The majority of Brits would support a change in the law that would force Scottish universities to charge the same tuition fees for English, Welsh and Northern Irish applicants as for those from the EU, our poll has found.
Currently, Scottish universities are proposing to charge students from England, Northern Ireland and Wales fees of up to £9000 to attend Scottish universities (in line with the rise in fees for all other universities in the UK) whilst maintaining free higher education in Scotland for Scottish and EU students. Scottish feeling on whether Scottish universities should be forced to allow applicants from the rest of the UK to attend for free is split.
- 77% of British people would support a change in the law that would force Scottish universities to treat students from all parts of the UK and the EU in the same way
- This rises to 80% among English people only
Scottish feeling on a change to the law is split.
- 45% of Scottish people would support a change in the law to force Scotland to treat students from other parts in the UK in the same way as Scottish and EU students
- 41% would oppose
Our poll also asked respondents what they thought about the prospect of English universities following Scotland’s lead and charging different amounts for applicants from different parts of the UK ‒ and most, including Scots, disagreed with the idea.
- 80% thought that English universities should have to charge the same fees for all UK applicants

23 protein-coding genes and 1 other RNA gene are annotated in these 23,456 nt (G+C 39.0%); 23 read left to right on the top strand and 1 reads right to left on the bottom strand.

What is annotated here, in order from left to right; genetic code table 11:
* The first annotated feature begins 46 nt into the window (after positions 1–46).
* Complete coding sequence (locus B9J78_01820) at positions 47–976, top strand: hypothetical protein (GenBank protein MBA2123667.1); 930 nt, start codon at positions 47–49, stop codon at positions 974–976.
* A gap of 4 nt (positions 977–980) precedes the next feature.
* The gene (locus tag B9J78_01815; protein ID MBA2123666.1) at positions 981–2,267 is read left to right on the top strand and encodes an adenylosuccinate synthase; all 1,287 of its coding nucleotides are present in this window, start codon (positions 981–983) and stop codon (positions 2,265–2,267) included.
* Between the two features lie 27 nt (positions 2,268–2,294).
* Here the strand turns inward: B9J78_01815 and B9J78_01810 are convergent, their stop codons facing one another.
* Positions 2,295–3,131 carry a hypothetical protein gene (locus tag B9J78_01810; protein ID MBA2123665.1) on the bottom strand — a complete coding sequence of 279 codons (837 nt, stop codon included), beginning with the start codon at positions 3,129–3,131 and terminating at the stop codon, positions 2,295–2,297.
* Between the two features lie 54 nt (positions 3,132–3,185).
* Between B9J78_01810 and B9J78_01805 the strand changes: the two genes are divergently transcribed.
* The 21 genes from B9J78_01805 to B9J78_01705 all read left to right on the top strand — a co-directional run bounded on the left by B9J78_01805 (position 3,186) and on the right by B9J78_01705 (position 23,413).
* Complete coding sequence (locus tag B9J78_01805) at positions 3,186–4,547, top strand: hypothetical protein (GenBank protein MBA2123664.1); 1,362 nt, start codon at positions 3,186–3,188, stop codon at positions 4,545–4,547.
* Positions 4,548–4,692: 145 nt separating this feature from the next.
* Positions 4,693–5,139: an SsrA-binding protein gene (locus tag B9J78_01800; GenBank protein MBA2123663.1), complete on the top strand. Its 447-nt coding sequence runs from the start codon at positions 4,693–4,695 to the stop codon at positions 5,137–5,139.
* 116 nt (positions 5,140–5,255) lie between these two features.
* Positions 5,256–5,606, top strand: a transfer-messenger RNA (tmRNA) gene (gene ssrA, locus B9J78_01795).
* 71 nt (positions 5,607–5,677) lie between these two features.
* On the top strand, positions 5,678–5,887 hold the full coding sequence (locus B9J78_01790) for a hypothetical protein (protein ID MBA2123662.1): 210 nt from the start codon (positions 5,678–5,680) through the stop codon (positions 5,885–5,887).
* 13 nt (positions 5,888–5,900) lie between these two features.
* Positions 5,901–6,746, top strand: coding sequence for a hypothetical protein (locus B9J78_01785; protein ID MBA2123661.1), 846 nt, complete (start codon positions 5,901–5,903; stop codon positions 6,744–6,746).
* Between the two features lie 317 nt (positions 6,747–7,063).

- Just 11% think that English universities should be allowed to charge different fees
- With less support, although still a majority feeling, 66% of Scots believe that the same fees should be charged throughout the UK
- Only 20% of Scots support varying fees across the UK for English universities
The results come amid on-going opposition to Scottish universities’ plans to charge English, Welsh and Northern Irish students up to £9,000 per year in fees, while allowing Scottish and EU study to study for free. The issue has been particularly pertinent of late following record-breaking A-level results, and news of university places becoming ever more competitive as students rush to apply before next year’s £9,000 threshold.
Ministers ‘misinterpreting law’
Under EU rules, students coming to Scotland from other European countries have to be treated in the same way as Scottish students, but leading human rights lawyer Phil Shiner argues that the Scottish fees system contravenes the European Convention on Human Rights and could also be in breach of Britain's Equality Act. He believes that Scottish ministers have ‘misinterpreted the law’.
However, Mike Russell, the Scottish education secretary, defends the fees, pointing out that for English, Welsh and Northern Irish students, attending university in Scotland ‘will not cost more than [university] does in their home nation’, and highlights that a number of bursaries and other sources of financial help are available to all students.
However, with British opinion running high, the issue of fees looks to remain contentious.